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All Day, Talking  

newly released from

Dancing Girl Press






Praise for All Day, Talking


"This gorgeous, delicate, and sometimes turbulent work exploring transformation is part of a larger examination of similar themes of transformation by today's leading Latino writers. Such works explore evolcing and revolving identity . . . I look forward to reading more of Chavez's work." 

              -- Review by Miguel M. Morales in Borderlands: Texas Poetry                                 Review, #42, 2015


"Chavez skillfully weaves the epistolary form into a conjuring of the dead. With grit and wit, she moves through memories like a loved one placing offerings, both lovingly and begrudgingly, on an altar for the Day of the Dead. In this series of irreverent laments, she unflinchingly explores how the distance of difference can cleave through love nearly as brutally as death. Chavez is a keen observer of intimacy and a poeta to be watched."


             -- T. Jackie Cuevas, Chicana writer & Assistant Professor of                                        Chican@/Latin@ Studies and Queer Theory @ UTSA


"It would be easy for this extended eulogy to get corny or lame, but it doesn’t. The fierceness of the speaker’s feelings for Carole are expressed beautifully" [read the rest here]


                    -- Review by Nate Logan, editor of Spooky Girlfriend Press


"A stunning, gritty, and beautifully irreverent collection of poems, All Day, Talking repeatedly and necessarily corrupts the conventional elegy.  Chavez mourns Carole, yes, but she also mourns herself—and all of us, the tragedy of how we see (or don’t see) one another in our contradictory identities and bodies. If you want to know the honest truth about what it means to grieve and to survive, keep these poems close and listen to this “all day, talking,” which is both deeply personal and profoundly political."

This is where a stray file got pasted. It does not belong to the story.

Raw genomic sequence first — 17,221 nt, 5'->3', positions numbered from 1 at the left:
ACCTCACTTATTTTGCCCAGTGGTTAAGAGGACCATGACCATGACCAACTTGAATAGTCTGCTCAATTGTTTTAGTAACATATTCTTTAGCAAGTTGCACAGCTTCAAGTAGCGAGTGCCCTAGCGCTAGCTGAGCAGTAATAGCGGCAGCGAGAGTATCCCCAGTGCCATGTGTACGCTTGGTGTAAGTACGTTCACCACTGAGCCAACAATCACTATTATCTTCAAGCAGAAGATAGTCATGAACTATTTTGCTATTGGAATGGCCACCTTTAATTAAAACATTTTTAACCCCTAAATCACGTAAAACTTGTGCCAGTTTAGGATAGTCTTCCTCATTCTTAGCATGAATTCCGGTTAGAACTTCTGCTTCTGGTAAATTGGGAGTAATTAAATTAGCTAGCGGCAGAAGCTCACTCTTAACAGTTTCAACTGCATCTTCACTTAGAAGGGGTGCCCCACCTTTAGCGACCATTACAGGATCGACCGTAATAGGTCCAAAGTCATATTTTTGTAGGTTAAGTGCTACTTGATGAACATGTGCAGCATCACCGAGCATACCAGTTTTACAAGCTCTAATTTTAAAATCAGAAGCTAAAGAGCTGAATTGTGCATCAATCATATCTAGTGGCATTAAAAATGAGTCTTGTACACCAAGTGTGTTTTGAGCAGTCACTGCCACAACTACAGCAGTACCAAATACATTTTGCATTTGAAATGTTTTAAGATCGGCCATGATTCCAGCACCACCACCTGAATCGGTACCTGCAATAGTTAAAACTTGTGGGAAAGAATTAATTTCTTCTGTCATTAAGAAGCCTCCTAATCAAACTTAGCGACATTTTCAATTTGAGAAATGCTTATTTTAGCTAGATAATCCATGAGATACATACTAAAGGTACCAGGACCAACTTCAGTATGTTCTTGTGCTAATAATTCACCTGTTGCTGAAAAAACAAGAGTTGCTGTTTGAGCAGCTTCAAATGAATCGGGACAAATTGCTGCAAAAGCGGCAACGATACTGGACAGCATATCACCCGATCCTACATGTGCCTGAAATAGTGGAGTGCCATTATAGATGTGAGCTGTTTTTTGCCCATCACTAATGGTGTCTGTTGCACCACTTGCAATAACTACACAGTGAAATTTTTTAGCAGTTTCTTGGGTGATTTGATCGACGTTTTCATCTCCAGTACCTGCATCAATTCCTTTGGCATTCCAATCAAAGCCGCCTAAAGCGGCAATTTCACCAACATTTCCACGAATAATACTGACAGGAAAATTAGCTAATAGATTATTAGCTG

—Stacey Waite, author of Butch Geography


"The epistolary creates a knowing.  Sarah A. Chavez’s collection is a resistance against forgetting, a cariño of remembrance—these poems offer tribute to one’s departed and in that offer us the need to revisit our own worlds of loss, to consider our own narratives of letters to those we’ve lost.  And as Chavez’s poems shift registers, from signifieds and signifiers, it is the register of simple everyday talk about pizzas and crosswalks and tip jars, which stirs my affection for the hunger inside of us that does not want to go easily into night.  I read these poems over, for they speak solace along with the inconsolable, spelling the fleeting and small grandeurs which resonate even long after a loved one has journeyed beyond—"


                                     —Joe Jiménez, author of The Possibilities of Mud    


"The story of a friendship, All Day, Talking beautifully, arrestingly, charmingly portrays deep affection (without sentimentality), mourning (without getting maudlin), and devotion (without romanticizing). The poems explore memory and reminiscence with a mix of respect and skepticism, and Carole – who is at the heart of these elegies – becomes an everyday heroine. I love All Day, Talking for its warmth, humor and honesty, and admire it for its insights and wisdom."


                                    – Timothy Schaffert, author of The Swan Gondola



"Sarah Chavez’s epistolary poems to a dead beloved, Carole, speak with a conversational familiarity, keeping company with the departed for as long as they can, remaining intimate with her by summoning her presence through memory and fantasy. They’re also bold and generous, giving us the chance to get a glimpse of the beautiful, imperfect world the narrator shared with Carole, to let her live among us, too.


All Day, Talking deftly maneuvers through profound sorrow, spikes of anger, and sardonic wit; one poem will delight you with its outright humor, while the next will remind you “it doesn’t matter how loud or late / into the night you call someone’s name, / if they are gone, they are gone.” These are brave poems, vulnerable and tough, that acknowledge the inadequacy of language in the face of death—“the noise that comes from the back / of my throat is just choking, as if a person / could even choke on absence”—and yet remain relentless, sending their missives into that absence, waiting to be heard."


                                       --Jennifer Perrine, author of In The Human Zoo

All Day, Talking appears on's 2016 Top Ten "New" Latino Authors to Watch (and Read)


Check out a sampling of poems from All Day, Talking on The Wardrobe's Best Dressed Book Feature (Sundress Publications), Febrauary 9-13, 2015

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